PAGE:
Websites banned in China, Russia, Saudi Arabia and other countries, are being made available to their citizens.
Reporters Without Borders has set up mirrors, or copies, of nine websites that are banned in 11 countries, allowing people there to see them.
They include the Tibet Post, which is blocked in China, and Grani.ru, which is blocked in Russia.
The group said it would maintain the sites for several months as part of Operation Collateral Freedom.
It stated that the intention was to provide citizens with access to independently-reported news and information.
A spokesman for the campaign group explained that it had set up "proxy/mirrors" - essentially replica websites updated in real-time - on Amazon Web Services, a division of the online retailer that sells cloud-based computing services to third parties.
In addition, mirror copies have also been placed on similar cloud platforms run by Microsoft and Google.
This means the news websites can now be accessed via the tech giants' internet protocol (IP) addresses rather than their own, and the hope is that the authorities will be discouraged from trying to block these new links at their source.
"The countries concerned could block these services but almost certainly will not," explained Reporters Without Borders.
"Blocking Amazon, Microsoft or any major cloud computing service provider would cripple the thousands of tech companies that use them every day.
"The economic and political cost of blocking the mirror sites would therefore be too high."
A spokesman added that because the mirror sites were only accessible via the secure https protocol, the data transmissions would be encrypted.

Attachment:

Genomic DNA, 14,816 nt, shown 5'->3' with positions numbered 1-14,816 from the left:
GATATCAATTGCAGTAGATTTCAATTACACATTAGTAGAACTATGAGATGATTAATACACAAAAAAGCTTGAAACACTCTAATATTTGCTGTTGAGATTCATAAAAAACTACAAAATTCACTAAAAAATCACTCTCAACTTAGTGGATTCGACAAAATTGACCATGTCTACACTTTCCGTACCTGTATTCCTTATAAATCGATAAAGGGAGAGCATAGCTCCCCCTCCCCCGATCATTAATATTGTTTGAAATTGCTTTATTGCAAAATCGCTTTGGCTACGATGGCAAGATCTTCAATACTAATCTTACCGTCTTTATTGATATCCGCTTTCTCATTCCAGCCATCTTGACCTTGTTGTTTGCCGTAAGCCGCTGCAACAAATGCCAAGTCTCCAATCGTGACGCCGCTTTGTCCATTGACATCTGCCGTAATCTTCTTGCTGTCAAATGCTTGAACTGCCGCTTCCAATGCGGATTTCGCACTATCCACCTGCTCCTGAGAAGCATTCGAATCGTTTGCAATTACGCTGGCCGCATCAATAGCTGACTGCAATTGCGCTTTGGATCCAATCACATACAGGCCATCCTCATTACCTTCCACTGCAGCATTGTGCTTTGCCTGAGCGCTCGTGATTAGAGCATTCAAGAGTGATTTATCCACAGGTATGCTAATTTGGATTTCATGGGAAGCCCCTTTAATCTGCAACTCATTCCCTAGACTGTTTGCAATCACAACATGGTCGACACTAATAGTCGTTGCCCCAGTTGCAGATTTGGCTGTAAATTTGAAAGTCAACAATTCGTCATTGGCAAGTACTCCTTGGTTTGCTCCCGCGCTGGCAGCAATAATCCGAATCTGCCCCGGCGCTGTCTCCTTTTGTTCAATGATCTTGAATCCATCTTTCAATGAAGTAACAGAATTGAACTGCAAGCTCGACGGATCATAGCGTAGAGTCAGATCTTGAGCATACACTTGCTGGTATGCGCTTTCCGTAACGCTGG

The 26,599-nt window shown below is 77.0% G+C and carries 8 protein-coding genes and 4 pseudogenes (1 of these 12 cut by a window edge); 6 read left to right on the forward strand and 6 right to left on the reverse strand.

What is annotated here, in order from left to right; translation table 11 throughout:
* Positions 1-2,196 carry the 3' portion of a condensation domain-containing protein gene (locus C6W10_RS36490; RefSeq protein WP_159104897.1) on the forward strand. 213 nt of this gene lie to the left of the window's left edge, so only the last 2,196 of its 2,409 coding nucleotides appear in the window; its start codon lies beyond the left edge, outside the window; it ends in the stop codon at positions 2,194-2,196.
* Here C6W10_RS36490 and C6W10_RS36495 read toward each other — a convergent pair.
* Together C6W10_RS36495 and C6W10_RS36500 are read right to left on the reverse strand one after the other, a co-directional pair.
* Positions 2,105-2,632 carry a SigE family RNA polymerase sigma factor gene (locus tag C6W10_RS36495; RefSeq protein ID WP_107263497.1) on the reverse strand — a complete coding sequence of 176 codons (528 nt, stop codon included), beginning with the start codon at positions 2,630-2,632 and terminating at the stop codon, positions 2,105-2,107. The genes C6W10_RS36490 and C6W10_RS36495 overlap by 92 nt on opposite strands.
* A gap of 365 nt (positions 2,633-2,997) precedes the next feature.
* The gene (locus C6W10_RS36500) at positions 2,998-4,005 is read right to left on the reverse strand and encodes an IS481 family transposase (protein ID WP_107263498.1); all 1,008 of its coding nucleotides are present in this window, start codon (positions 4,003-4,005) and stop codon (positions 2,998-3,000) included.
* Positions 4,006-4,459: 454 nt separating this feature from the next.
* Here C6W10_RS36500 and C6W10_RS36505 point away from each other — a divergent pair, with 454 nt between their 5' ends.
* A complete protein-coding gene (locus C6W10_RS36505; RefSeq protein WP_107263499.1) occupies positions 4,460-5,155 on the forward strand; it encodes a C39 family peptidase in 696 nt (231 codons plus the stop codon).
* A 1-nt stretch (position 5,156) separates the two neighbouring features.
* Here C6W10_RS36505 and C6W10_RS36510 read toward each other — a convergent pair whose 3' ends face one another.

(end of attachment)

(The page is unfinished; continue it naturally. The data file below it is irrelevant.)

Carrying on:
This, he explained, would prevent the authorities using keyword searches to censor specific content.
However, Prof Alan Woodward - a cybersecurity expert at the University of Surrey - was not convinced that the mirror sites would remain effective over the several months that Reporters Without Borders intends to run the initiative.
"It is an interesting principle because it shows people are aware of censorship and want to do something about it," he said.
"How much impact it will have, I wonder?"
The problem, he explained, was that once the authorities had found the mirrored webpages they could simply block the relevant URLs, or web addresses.
"The key will be how often Reporters Without Borders are changing them," said Prof Woodward.
"Switching them rapidly is good, but then how are people going to find them?" he asked.
The professor drew an analogy between the Reporters Without Borders initiative and the news that websites listing proxies for the file-sharing site Pirate Bay had been blocked in the UK.
The unblocked sites in full
- Grani.ru, blocked in Russia
- Fergananews.com blocked in Kazakhstan, Uzbekistan and Turkmenistan
- The Tibet Post, blocked in China
- Dan Lam Bao, blocked in Vietnam
- Mingjing News, blocked in China
- Hablemos Press, blocked in Cuba
- Gooya News, blocked in Iran
- Gulf Centre for Human Rights, blocked in United Arab Emirates
- Bahrain Mirror, blocked in Bahrain and Saudi Arabia